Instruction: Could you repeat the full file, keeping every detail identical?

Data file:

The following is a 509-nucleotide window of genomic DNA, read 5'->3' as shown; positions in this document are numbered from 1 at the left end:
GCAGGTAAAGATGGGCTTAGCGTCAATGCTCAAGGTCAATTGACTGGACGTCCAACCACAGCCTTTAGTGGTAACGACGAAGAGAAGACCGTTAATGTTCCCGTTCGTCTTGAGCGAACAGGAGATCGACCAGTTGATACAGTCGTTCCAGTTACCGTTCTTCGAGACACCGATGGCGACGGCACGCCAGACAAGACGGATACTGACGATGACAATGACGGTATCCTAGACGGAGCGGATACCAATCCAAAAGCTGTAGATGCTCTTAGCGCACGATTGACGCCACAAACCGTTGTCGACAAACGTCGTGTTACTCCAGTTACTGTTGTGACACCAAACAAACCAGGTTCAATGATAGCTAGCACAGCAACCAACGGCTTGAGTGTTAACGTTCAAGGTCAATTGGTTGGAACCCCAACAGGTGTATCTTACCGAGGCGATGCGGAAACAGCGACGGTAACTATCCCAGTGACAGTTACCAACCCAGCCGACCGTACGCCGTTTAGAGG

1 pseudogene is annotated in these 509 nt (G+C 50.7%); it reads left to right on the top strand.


The following is a 509-nucleotide window of genomic DNA, read 5'->3' as shown; positions in this document are numbered from 1 at the left end:
GCAGGTAAAGATGGGCTTAGCGTCAATGCTCAAGGTCAATTGACTGGACGTCCAACCACAGCCTTTAGTGGTAACGACGAAGAGAAGACCGTTAATGTTCCCGTTCGTCTTGAGCGAACAGGAGATCGACCAGTTGATACAGTCGTTCCAGTTACCGTTCTTCGAGACACCGATGGCGACGGCACGCCAGACAAGACGGATACTGACGATGACAATGACGGTATCCTAGACGGAGCGGATACCAATCCAAAAGCTGTAGATGCTCTTAGCGCACGATTGACGCCACAAACCGTTGTCGACAAACGTCGTGTTACTCCAGTTACTGTTGTGACACCAAACAAACCAGGTTCAATGATAGCTAGCACAGCAACCAACGGCTTGAGTGTTAACGTTCAAGGTCAATTGGTTGGAACCCCAACAGGTGTATCTTACCGAGGCGATGCGGAAACAGCGACGGTAACTATCCCAGTGACAGTTACCAACCCAGCCGACCGTACGCCGTTTAGAGG

1 pseudogene is annotated in these 509 nt (G+C 50.7%); it reads left to right on the top strand.